Perfect Being Theology, Theistic Personalism, and the Eclipse of the Apophatic

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Readers of this blog are well-acquainated with the term “theistic personalism.” It was coined by Brian Davies to describe what he believes to be a problematic understanding of divinity, commonly advanced by analytic philosophers. He specifically names Alvin Plantinga and Richard Swinburne, perhaps the two best-known contemporary Christian philosophers on the planet. Unlike the metaphysically simple God of classical Christianity, theistic personal­ists begin with the notion of God as an incorporeal person. “Person” here means just what it does in our ordinary discourse—a being that possesses intelligence and will. To this divine Person we may attribute various properties, such as omnipotence, omniscience, goodness, righteousness, benevolence, and so on. These properties are typically determined by perfect-being extrapolation and the plain reading of the Scrip­tures. Philosophers of the analytic school debate among themselves which properties may be properly attributed to the Deity. Does God foreknow the future, for instance? Some say yes, others no. How can even the Creator know what hasn’t happened yet? Many theistic personalists also divine passibility and mutability. “Indeed,” comments Davies,

many of them make a point of doing so. Why? Largely because they think that, if God is impassible and unchangeable, then he cannot be taken seriously as a person. The persons we call people are changed by what they encounter and discover. They are modified by other things. And, says the theistic personalist, this is how it must be with God. An impassible and unchanging God would, they argue, be lifeless. Such a God, they often add, would also not be admirable. We admire people who can be moved by tragic events. We admire people who can become elated when good things happen. And, theistic personalists sometimes say, we can admire God only if he, like admirable people, is suitably affected by the good and the bad which occurs in the world.1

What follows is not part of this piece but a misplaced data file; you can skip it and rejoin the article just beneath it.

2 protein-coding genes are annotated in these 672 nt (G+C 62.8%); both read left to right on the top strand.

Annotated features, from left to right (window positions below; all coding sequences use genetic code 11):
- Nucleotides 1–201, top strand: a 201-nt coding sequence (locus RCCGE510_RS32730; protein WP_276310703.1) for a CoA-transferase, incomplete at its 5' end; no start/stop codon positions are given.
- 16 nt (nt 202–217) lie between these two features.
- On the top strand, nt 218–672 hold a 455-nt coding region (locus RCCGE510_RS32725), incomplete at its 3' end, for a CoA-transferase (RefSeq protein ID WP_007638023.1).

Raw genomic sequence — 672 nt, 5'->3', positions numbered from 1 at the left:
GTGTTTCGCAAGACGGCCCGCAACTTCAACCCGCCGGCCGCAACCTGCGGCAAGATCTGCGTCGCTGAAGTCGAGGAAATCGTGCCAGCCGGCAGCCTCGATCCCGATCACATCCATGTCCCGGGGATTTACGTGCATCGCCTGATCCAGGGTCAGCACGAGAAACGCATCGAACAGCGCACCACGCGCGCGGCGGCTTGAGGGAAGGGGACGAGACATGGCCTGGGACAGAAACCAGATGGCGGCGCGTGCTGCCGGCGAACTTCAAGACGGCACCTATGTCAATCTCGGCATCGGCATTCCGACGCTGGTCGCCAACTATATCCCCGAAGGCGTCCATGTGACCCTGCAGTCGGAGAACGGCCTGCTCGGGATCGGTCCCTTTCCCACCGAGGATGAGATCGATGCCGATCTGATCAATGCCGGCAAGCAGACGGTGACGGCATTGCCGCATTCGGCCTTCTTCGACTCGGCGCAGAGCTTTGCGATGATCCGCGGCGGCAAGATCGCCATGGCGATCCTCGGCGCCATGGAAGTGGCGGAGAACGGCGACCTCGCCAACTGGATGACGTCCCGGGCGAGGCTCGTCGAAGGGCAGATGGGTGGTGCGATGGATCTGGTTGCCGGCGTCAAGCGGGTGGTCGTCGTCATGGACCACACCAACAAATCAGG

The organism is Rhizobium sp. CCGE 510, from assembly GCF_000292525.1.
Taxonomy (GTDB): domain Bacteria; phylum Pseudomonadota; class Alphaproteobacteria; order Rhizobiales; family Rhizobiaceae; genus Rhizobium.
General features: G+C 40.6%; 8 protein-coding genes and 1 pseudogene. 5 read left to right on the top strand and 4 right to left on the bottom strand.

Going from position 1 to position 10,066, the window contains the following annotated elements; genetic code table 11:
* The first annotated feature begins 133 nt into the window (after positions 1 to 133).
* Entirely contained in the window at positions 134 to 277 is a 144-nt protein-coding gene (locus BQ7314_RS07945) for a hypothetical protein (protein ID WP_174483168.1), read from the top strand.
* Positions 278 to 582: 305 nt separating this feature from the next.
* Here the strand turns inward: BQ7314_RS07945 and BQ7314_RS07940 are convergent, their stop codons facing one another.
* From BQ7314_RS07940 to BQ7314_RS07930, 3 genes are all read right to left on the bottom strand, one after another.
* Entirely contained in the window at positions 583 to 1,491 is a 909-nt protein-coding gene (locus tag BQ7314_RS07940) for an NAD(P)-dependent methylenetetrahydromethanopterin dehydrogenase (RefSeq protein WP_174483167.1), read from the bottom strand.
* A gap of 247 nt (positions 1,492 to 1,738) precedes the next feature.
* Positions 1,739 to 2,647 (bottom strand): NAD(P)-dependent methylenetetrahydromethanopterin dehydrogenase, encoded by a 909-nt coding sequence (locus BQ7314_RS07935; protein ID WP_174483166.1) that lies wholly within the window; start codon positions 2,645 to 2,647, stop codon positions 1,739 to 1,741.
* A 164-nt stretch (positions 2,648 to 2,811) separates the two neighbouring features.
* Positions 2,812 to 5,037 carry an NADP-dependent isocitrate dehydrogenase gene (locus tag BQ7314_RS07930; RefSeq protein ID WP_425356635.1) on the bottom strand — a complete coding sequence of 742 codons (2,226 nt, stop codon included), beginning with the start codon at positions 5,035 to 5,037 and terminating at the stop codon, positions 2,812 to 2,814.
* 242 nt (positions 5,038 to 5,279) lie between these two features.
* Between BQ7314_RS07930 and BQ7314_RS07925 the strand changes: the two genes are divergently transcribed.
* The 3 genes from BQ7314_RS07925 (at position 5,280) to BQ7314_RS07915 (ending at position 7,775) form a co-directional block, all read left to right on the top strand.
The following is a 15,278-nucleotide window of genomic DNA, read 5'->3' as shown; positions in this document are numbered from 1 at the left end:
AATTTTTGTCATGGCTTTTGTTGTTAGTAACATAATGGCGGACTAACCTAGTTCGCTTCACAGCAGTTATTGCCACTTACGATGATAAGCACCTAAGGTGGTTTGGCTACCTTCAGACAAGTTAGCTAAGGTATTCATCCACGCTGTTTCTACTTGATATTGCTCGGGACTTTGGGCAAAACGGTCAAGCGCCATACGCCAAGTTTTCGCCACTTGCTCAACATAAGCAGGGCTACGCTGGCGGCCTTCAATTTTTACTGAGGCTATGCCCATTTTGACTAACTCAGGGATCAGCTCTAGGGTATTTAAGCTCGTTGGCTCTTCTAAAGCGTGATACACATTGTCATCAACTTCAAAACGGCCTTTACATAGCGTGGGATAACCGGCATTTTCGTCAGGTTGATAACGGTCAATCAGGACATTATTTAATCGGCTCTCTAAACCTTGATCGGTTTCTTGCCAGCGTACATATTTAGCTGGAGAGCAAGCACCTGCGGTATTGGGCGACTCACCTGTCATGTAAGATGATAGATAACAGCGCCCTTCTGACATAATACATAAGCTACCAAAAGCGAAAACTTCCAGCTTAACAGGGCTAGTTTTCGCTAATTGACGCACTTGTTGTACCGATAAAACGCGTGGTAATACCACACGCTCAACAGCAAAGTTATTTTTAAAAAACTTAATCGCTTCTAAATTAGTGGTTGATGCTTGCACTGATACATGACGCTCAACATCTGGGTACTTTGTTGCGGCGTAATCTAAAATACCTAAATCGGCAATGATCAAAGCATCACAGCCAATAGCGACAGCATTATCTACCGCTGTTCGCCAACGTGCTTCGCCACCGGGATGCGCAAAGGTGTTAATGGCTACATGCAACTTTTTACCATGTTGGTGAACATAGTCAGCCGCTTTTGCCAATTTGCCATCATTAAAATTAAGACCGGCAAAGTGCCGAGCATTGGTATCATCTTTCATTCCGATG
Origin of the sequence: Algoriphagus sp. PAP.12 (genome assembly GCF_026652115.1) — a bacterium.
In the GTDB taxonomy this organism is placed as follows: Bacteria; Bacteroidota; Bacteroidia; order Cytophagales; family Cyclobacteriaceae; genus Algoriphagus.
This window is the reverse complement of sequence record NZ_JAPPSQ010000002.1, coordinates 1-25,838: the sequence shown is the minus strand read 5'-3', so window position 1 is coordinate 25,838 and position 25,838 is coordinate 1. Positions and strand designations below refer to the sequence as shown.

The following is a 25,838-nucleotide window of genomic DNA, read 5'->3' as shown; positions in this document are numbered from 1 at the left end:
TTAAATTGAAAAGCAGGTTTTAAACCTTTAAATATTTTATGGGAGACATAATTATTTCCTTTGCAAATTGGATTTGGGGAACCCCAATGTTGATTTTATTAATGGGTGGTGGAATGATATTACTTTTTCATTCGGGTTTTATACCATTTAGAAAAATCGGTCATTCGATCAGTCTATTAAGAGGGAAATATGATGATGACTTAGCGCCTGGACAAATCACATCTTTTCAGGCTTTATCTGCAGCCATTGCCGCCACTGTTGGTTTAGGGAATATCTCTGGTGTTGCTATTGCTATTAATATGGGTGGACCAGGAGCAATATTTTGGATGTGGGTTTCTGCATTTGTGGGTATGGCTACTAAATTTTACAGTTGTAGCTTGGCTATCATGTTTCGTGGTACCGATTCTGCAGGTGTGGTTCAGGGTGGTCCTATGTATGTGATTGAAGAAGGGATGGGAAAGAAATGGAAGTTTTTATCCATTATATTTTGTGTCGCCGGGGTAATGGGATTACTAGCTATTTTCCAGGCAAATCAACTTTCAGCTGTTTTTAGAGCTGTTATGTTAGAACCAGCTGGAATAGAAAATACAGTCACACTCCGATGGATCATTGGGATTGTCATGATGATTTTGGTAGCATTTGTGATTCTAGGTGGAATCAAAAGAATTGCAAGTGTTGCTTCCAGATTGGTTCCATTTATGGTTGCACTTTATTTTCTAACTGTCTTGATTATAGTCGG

Theistic personalists also commonly reject the metaphysical attribute of divine simplicity, both because they deem the notion philosophically incoherent and because it ostensibly contradicts the biblical portrayal of divinity. The God of the Bible is, if nothing else, a distinct individual with distinct properties and perfections. As William Lane Craig remarks: “the doctrine of divine simplicity is one that has no biblical support at all and, in my opinion, has no good philosophical arguments in its favor.”

Classical theists wonder whether the deity of theistic personalism can be properly described as God. David B. Hart is characteristically blunt:

Many Anglophone theistic philosophers …, reared as they have been in a post-Fregean intellectual environment, have effectively broken with clas­sical theistic tradition, adopting a style of thinking that the Dominican philoso­pher Brian Davies calls theistic personalism. I prefer to call it monopoly­the­ism myself (or perhaps “mono-poly-theism”), since it seems to me to involve a view of God not conspicuously different from the poly­theis­tic picture of the gods as merely very powerful discrete entities who possess a variety of distinct attributes that lesser entities also possess, if in smaller measure; it differs from polytheism, as far I can tell, solely in that it posits the existence of only one such being. It is a way of thinking that suggests that God, since he is only a particular instantiation of various concepts and properties, is logically dependent on some more comprehen­sive reality embracing both him and other beings. For philosophers who think in this way, practically all the traditional metaphysical attempts to understand God as the source of all reality become impenetrable.2

Theistic personalists emphatically reject any suggestion that in their prayers and reflections they are intending any other deity but the Holy Creator rendered in the biblical witness and worshipped by Christians for the past two thousand years. All affirm that he is a metaphys­ically necessary being, existing in all possible worlds. As Swinburne puts it: “His existence is not merely an ultimate brute fact, but the ultimate brute fact.”3  Most affirm that God created the world from out of nothing and continues to sustain it by his providential will. How then can the personalist Deity be compared to a god? Aren’t the classical theists being more than a bit unfair?